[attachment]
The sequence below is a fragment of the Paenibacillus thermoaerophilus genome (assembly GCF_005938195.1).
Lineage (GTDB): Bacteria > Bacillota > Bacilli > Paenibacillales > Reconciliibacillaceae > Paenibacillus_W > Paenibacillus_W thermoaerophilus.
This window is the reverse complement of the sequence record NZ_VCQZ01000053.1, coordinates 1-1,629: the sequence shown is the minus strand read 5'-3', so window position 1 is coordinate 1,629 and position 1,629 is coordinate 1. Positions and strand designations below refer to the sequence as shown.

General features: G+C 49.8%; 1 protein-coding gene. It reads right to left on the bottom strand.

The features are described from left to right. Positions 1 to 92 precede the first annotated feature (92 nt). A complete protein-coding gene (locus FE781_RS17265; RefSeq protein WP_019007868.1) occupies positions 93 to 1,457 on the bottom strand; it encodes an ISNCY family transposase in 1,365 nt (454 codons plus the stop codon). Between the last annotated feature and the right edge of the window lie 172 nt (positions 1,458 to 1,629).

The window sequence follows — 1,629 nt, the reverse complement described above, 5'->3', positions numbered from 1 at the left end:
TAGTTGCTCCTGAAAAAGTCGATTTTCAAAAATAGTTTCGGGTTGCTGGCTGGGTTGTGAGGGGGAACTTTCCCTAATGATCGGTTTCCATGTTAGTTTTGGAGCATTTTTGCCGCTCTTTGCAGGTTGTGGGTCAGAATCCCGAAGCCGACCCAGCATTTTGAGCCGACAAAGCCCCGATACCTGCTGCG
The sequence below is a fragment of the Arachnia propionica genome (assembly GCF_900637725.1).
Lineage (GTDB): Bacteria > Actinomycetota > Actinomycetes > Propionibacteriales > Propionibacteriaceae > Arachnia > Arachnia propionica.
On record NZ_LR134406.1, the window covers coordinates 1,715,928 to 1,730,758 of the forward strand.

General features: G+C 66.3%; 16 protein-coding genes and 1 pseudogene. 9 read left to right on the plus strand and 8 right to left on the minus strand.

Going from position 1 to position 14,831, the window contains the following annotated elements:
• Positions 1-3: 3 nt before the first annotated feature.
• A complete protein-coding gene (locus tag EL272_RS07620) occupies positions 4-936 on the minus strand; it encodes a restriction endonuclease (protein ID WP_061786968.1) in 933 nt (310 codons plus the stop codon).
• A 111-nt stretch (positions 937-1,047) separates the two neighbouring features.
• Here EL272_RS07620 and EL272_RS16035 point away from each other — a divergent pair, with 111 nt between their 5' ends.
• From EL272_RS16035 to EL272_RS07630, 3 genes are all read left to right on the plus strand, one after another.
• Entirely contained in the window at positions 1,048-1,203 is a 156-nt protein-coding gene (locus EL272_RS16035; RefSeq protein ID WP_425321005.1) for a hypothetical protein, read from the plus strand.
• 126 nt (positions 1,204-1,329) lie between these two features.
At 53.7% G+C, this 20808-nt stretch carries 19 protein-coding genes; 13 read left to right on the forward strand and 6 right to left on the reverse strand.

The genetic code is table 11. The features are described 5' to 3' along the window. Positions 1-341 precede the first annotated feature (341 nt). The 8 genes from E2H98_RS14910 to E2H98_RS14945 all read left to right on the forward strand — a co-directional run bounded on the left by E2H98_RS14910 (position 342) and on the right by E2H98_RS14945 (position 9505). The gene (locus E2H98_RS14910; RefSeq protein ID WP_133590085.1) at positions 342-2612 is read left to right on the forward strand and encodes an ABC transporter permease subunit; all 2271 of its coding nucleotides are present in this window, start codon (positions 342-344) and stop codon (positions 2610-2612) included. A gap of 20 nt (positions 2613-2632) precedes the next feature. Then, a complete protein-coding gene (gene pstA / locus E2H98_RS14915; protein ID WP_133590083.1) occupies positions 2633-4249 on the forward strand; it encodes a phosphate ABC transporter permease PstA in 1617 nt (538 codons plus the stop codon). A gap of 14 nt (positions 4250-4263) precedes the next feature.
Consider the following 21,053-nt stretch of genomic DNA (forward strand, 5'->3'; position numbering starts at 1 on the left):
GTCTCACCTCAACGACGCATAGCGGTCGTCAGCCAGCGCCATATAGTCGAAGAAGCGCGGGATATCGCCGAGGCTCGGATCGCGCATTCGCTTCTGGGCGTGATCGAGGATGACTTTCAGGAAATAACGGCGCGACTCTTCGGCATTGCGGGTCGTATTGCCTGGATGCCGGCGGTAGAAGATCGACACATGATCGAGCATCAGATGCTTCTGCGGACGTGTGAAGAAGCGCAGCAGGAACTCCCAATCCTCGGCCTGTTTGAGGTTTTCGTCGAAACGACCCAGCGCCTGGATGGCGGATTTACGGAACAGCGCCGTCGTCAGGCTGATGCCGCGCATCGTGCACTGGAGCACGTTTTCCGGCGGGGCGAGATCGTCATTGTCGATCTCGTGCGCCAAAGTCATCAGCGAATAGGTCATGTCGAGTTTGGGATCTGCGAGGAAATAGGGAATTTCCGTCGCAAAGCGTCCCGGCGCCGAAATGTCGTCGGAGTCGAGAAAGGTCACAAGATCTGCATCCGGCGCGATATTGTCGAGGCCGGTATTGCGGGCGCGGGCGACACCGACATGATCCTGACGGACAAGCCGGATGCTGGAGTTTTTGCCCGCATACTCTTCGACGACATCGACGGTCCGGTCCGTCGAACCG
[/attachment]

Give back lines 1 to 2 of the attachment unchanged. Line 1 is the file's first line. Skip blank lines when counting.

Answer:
The sequence below is a fragment of the Paenibacillus thermoaerophilus genome (assembly GCF_005938195.1).
Lineage (GTDB): Bacteria > Bacillota > Bacilli > Paenibacillales > Reconciliibacillaceae > Paenibacillus_W > Paenibacillus_W thermoaerophilus.